• Don’t say “no” all the time; look for opportunities to say “yes.”
  • Don’t overreact. When your child tells you “No!” don’t let it get to you. As some experts point out, when you become emotional your child only sees the emotion. Repeat requests calmly and try to turn good behavior into fun games, which will be more motivational.
  • Allow your child to choose some things, such as what pajamas to wear or what story to read. This will help your child feel more independent and encouraged.
  • Routine is your friend. University of Missouri Extension explains that routine and structure help your child feel secure, and maintaining a daily schedule will help your child understand expectations.

Stress management
All parents struggle with stress at times, and as a single parent you can’t tag someone in when you’re feeling maxed out. It’s vital to find healthy ways to cope with your stress and not take it out on your child. Some experts suggest maintaining a good self-care program to manage stress levels, and that you brainstorm “the activities that will help you feel relaxed in a healthy way, and try to do at least one a day in order to reduce stress”. Find some healthy outlets including exercising, grabbing lunch with a friend, or reading a good book. Remember this is just a phase and take a deep breath! In the grand scheme of things, those temper tantrums are small and one day you might even miss them. And don’t be too hard on yourself. As RaisingChildren explains, single parents often feel responsible for every little thing that goes wrong. You don’t have super powers and sometimes things won’t be perfect. It’s OK! Don’t set the bar too high and be gentle with yourself.

Terrific toddler

Single parenting is stressful, but you can set yourself and your child up for success with these tips. Provide lots of love, make your expectations practical, keep your routine and enjoy some self-care. Instead of viewing this phase as the “terrible twos,” you can enjoy your terrific toddler!

Daniel Sherwin is a single dad raising two children. On his personal blog, he aims to provide other single dads with information and resources to help them better equip themselves on the journey that is parenthood.

The Tooth Fairy trap

tooth fairy trap

My son lost his tooth recently. It was the first one to come out, so it was kind of a big deal, especially since his twin sister had already cashed in six of her baby teeth.

He’s a creative little boy, always building “machines” out of paper, laundry, bits of string and whatever toy pieces he can cobble together. The contraptions never actually work, but in his imagination, they are mechanically perfect.

So, when we were getting ready for bed and making sure the tooth was in a spot for the Tooth Fairy to find, I don’t know why I wasn’t expecting it to get a lot more complicated, but it did.

I noticed that instead of brushing his teeth, he was very busy on the floor of his room. I asked what he was doing and he replied with a mischievous grin, “I’m making a trap for the Tooth Fairy.”


As if the anxiety of sneaking into a kid’s room at night to keep up the act of a mythical being just so they can have a magical childhood isn’t enough, we go and add this bit of trickery to the mix. I had a flash image in my head of me as Catherine Zeta-Jones in Entrapment, easing over and under lasers.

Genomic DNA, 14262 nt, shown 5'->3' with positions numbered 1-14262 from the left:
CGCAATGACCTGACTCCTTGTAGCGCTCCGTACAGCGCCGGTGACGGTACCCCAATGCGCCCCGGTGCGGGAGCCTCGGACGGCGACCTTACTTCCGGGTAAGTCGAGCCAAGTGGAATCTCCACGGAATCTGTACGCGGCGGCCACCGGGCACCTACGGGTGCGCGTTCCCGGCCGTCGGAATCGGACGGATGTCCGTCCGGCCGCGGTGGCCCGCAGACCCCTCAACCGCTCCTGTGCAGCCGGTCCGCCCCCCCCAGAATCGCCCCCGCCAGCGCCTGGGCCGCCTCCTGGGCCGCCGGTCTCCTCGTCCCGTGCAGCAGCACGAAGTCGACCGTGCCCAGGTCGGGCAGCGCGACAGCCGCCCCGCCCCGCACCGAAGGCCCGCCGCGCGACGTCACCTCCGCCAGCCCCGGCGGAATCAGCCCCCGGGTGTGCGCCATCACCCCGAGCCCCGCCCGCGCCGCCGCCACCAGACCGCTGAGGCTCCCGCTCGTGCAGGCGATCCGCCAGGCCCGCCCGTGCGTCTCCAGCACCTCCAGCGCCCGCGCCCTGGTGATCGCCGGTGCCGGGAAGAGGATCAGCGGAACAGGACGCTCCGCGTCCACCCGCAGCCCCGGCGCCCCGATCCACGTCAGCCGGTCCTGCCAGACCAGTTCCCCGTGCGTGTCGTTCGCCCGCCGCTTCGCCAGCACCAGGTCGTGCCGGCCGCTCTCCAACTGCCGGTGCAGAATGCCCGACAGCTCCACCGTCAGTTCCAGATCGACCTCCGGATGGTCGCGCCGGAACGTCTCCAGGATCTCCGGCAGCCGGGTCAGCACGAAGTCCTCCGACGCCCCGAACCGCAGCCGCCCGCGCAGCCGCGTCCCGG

I tried talking him out of it. I asked how he would feel if another kid caught the Tooth Fairy and she couldn’t make it to our house. Or, what if the trap was too hard for her and she just didn’t want to try to get his tooth? And worst of all, what if she couldn’t find the tooth in the trap?

None of these questions phased him. He just nonchalantly shrugged and said, “If I catch her, I’ll let her go in the morning.”

What. A. Poophead.

I even tried “helping” him build the trap so I could be in on the job.

It didn’t do me any good.

I kid you not, I was down on the ground, very nearly with my head on the floor trying to see into this trap to find the tooth.

Nope. Between the carpeting, papers, dirty sock, pajama pants, crane, toy shark cage and roughly 17 clothespins, I couldn’t see a thing.

It was time for the Hail Mary: Let my husband figure it out when he got home that night. After all, he’s an engineer.

When he walked in the door, I briefed him on the situation and showed him a photo of the target holding the asset. (I’ve always wanted to talk military!) He took one look at the photo and said, “So where’s the tooth?”

I just smiled.

We crept down the hallway, careful not to wake either kid. My husband hit the floor when he got into our son’s room. He saw what he was up against, and with great courage, tried to access the trap. Keep in mind, there’s no way to set off this trap. The tooth was merely buried beneath a pile of crap in our kid’s room and we had to extract the tooth and leave the money without tearing the thing apart or waking him up.

After a few minutes of trying, my husband came out of the room empty-handed. Looking at each other, we burst out laughing, which didn’t help us keep things in stealth mode. This is so typical of our son.

Pulling myself together, I crawled into the boy’s room, determined to complete the mission. Face to the floor, I dug through the trap. The pile of the carpeting and rustling of papers made me nervous. The kid shifted in bed. Then, suddenly, there it was! I grabbed it and scurried out.


My husband took the next part of the mission leaving two gold dollar coins and even sprinkling a bit of glitter on the floor to look like there was a struggle.

Mission accomplished. Now, just 19 more teeth to go.

– Rebecca Calappi is a freelance writer, adoptive mom to twins and past Parenting Program participant. Surprisingly, she’s mostly sane.